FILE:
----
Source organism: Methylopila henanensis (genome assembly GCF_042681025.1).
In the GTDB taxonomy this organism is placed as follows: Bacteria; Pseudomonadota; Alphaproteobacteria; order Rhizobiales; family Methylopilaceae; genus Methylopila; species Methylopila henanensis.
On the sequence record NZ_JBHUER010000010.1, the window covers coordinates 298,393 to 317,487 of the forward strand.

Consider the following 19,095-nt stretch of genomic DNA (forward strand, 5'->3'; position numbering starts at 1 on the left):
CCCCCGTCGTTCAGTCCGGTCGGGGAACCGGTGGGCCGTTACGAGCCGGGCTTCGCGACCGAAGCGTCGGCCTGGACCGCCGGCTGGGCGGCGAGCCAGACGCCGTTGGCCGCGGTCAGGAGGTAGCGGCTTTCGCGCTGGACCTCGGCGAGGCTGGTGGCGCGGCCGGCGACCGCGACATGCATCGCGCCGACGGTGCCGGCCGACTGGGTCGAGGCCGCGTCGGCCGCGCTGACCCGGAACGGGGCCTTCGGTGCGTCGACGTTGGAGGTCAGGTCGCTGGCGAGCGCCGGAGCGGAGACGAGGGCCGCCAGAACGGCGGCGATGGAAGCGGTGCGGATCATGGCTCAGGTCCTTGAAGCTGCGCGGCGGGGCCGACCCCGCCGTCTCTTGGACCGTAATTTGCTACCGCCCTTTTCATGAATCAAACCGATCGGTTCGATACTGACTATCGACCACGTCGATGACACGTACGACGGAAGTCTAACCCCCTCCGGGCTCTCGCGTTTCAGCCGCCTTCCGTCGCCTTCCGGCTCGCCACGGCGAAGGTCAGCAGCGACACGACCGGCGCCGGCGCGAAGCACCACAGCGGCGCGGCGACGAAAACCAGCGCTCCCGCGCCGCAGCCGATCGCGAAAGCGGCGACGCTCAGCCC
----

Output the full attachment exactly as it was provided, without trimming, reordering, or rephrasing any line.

Source organism: Methylopila henanensis (genome assembly GCF_042681025.1).
In the GTDB taxonomy this organism is placed as follows: Bacteria; Pseudomonadota; Alphaproteobacteria; order Rhizobiales; family Methylopilaceae; genus Methylopila; species Methylopila henanensis.
On the sequence record NZ_JBHUER010000010.1, the window covers coordinates 298,393 to 317,487 of the forward strand.

Consider the following 19,095-nt stretch of genomic DNA (forward strand, 5'->3'; position numbering starts at 1 on the left):
CCCCCGTCGTTCAGTCCGGTCGGGGAACCGGTGGGCCGTTACGAGCCGGGCTTCGCGACCGAAGCGTCGGCCTGGACCGCCGGCTGGGCGGCGAGCCAGACGCCGTTGGCCGCGGTCAGGAGGTAGCGGCTTTCGCGCTGGACCTCGGCGAGGCTGGTGGCGCGGCCGGCGACCGCGACATGCATCGCGCCGACGGTGCCGGCCGACTGGGTCGAGGCCGCGTCGGCCGCGCTGACCCGGAACGGGGCCTTCGGTGCGTCGACGTTGGAGGTCAGGTCGCTGGCGAGCGCCGGAGCGGAGACGAGGGCCGCCAGAACGGCGGCGATGGAAGCGGTGCGGATCATGGCTCAGGTCCTTGAAGCTGCGCGGCGGGGCCGACCCCGCCGTCTCTTGGACCGTAATTTGCTACCGCCCTTTTCATGAATCAAACCGATCGGTTCGATACTGACTATCGACCACGTCGATGACACGTACGACGGAAGTCTAACCCCCTCCGGGCTCTCGCGTTTCAGCCGCCTTCCGTCGCCTTCCGGCTCGCCACGGCGAAGGTCAGCAGCGACACGACCGGCGCCGGCGCGAAGCACCACAGCGGCGCGGCGACGAAAACCAGCGCTCCCGCGCCGCAGCCGATCGCGAAAGCGGCGACGCTCAGCCC